By Matty Hume, November 12 2018 —
Approximately 54,000 Calgarians made their way to advance polling stations on Nov. 6 and 7 to vote ‘yes’ or ‘no’ on a plebiscite asking whether or not they think the City of Calgary should bid to host the 2026 Olympic Games.
Calgary 2026, the official Bid Corporation (BidCo) tasked with generating and promoting a bid to host the Games, hopes to put financial concerns at ease leading up to the Nov. 13 plebiscite date. According to BidCo spokesperson James Millar, city council’s Oct. 31 decision to move forward with the public plebiscite — which centres on a new provincial and federal funding agreement — was in the best interest of Calgarian democracy.
“[Oct. 31] was when our board chair Scott Hutchison and CEO Mary Moran were in front of council from probably 9:30 in the morning to about quarter after 5 in the afternoon, so it was a long session,” Millar said. “I think that day was healthy for democracy with a good question and answer session. At the end of the day the vote was positive in the sense that council agreed to allow the public to make a decision.”
Millar echoed Mayor Naheed Nenshi on the positive sentiment surrounding an Olympic bid and the new funding agreement.
“As the mayor has said, ‘This is a great deal for Calgarians.’ Why? Because it involves an investment of $390 million from the City of Calgary,” Millar said. “In return, $4.4 billion is injected into our economy. That’s a 10-to-one return.”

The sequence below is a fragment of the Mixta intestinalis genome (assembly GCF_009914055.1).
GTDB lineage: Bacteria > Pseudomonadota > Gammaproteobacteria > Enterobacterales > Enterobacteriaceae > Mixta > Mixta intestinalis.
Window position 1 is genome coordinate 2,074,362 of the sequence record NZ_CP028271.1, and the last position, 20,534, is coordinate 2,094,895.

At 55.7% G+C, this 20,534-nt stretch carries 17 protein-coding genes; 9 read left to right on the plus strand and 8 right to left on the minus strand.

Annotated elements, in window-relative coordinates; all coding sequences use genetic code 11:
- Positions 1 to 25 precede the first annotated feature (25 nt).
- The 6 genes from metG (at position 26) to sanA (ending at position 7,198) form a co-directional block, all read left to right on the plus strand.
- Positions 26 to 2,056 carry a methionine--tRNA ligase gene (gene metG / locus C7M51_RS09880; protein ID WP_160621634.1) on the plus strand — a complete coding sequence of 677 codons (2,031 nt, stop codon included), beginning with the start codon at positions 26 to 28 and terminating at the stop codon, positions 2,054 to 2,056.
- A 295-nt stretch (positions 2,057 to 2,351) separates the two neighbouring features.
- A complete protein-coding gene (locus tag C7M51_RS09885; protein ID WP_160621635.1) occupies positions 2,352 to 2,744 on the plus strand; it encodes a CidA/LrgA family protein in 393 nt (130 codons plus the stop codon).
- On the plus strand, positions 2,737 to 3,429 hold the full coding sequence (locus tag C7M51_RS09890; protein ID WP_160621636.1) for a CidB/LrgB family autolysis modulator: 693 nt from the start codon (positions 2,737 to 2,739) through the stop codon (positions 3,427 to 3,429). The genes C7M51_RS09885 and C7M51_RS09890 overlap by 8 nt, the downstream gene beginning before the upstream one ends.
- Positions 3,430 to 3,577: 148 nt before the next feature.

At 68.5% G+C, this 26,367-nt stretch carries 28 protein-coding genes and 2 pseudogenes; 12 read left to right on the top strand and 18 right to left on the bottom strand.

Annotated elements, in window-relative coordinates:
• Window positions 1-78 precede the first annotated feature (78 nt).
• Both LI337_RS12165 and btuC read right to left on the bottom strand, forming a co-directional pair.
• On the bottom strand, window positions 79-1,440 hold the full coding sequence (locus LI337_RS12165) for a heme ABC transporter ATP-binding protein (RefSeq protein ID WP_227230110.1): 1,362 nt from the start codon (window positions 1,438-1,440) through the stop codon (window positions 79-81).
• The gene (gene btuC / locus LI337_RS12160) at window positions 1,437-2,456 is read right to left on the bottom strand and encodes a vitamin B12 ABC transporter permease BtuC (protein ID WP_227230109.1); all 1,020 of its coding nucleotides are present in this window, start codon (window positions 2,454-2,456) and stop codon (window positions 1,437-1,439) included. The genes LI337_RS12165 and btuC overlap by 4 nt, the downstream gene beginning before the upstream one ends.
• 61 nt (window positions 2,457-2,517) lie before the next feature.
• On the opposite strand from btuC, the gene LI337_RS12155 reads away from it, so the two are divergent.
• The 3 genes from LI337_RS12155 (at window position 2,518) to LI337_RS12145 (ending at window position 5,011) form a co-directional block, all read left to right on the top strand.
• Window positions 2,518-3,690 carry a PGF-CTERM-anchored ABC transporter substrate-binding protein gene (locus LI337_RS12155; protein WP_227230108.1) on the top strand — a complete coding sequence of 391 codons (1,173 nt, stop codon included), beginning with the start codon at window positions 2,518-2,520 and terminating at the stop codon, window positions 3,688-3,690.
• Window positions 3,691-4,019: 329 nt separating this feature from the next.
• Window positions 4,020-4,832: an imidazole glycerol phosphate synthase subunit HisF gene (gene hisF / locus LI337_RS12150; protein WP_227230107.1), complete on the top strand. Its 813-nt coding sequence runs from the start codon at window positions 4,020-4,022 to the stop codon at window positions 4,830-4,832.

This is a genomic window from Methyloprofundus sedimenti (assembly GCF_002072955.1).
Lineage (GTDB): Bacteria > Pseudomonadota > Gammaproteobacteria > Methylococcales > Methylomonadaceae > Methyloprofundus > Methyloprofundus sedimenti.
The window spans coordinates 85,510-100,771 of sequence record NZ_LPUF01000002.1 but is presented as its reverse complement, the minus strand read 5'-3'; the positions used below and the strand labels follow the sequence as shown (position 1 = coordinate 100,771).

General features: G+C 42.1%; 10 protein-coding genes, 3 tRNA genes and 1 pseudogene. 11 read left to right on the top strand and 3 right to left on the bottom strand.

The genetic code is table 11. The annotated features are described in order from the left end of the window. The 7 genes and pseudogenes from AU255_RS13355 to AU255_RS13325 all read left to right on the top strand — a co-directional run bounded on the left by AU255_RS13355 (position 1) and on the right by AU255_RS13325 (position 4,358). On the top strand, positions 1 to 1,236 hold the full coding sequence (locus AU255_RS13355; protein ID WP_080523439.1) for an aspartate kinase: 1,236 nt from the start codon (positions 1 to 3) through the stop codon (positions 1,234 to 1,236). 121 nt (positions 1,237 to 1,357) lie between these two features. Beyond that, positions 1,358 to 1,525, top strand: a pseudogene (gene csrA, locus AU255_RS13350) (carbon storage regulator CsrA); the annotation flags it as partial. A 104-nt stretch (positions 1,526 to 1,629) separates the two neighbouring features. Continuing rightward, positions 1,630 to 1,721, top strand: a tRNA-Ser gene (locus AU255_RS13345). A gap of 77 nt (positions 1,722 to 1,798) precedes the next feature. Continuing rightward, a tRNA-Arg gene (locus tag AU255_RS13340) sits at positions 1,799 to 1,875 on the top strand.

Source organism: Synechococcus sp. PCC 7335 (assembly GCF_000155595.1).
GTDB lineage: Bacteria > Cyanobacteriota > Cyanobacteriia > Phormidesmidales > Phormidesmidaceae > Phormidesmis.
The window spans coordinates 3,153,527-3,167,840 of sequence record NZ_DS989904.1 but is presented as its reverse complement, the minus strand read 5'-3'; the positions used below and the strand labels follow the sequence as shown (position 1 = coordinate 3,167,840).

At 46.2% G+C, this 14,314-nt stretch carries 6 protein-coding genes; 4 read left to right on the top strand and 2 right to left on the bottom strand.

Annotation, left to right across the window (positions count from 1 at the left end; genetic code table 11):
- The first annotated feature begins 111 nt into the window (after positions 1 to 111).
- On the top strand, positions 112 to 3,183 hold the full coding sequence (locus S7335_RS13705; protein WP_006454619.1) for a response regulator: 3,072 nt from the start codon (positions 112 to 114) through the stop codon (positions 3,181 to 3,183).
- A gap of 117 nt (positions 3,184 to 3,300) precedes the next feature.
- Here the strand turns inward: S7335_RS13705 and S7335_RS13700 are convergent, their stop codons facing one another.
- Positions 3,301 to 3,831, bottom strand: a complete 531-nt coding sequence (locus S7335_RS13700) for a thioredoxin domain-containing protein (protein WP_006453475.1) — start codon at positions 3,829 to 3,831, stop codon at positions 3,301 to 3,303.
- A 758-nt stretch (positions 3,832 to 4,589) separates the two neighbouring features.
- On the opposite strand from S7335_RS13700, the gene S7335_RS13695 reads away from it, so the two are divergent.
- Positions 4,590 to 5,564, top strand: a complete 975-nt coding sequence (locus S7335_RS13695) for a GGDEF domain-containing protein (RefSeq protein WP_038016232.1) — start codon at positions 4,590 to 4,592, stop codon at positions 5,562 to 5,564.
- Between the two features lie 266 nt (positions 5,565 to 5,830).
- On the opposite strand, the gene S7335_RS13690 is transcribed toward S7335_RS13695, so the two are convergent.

Millar said that positions against Olympic funding, specifically those that argue that government funding commitments should be injected into services without being tied to the Games, do not include all information regarding commitments.
“The federal government’s $1.455 billion is directly tied to a sporting event,” he said. “So if you’re not having the Olympics, Sport Canada is not investing $1.455 billion.”
Further, the argument that cost overruns at past Winter Games are a consistent reality is also simplified, according to Millar. He said cost overruns could be mitigated due to the BidCo’s focus on renovations over building new facilities.
“The difference with Calgary is we’re renovating 11 facilities and we’re building two, potentially one,” he said, referring to a fieldhouse and the possible construction of a mid-sized arena.
Millar said that voters can trust the City of Calgary with an Olympic bid.
“The city is a very good project manager and has not had a project go over budget in the last decade,” Millar said. “The 2026 Games is following a similar model so the public should have confidence that those projects will be managed well.”
The plebiscite takes place Nov. 13 from 8 a.m. to 8 p.m. across the city. Voting stations can be found on the Vote of the Electors website. Identification is required and may include a driver’s licence, a bank statement or a government benefits document.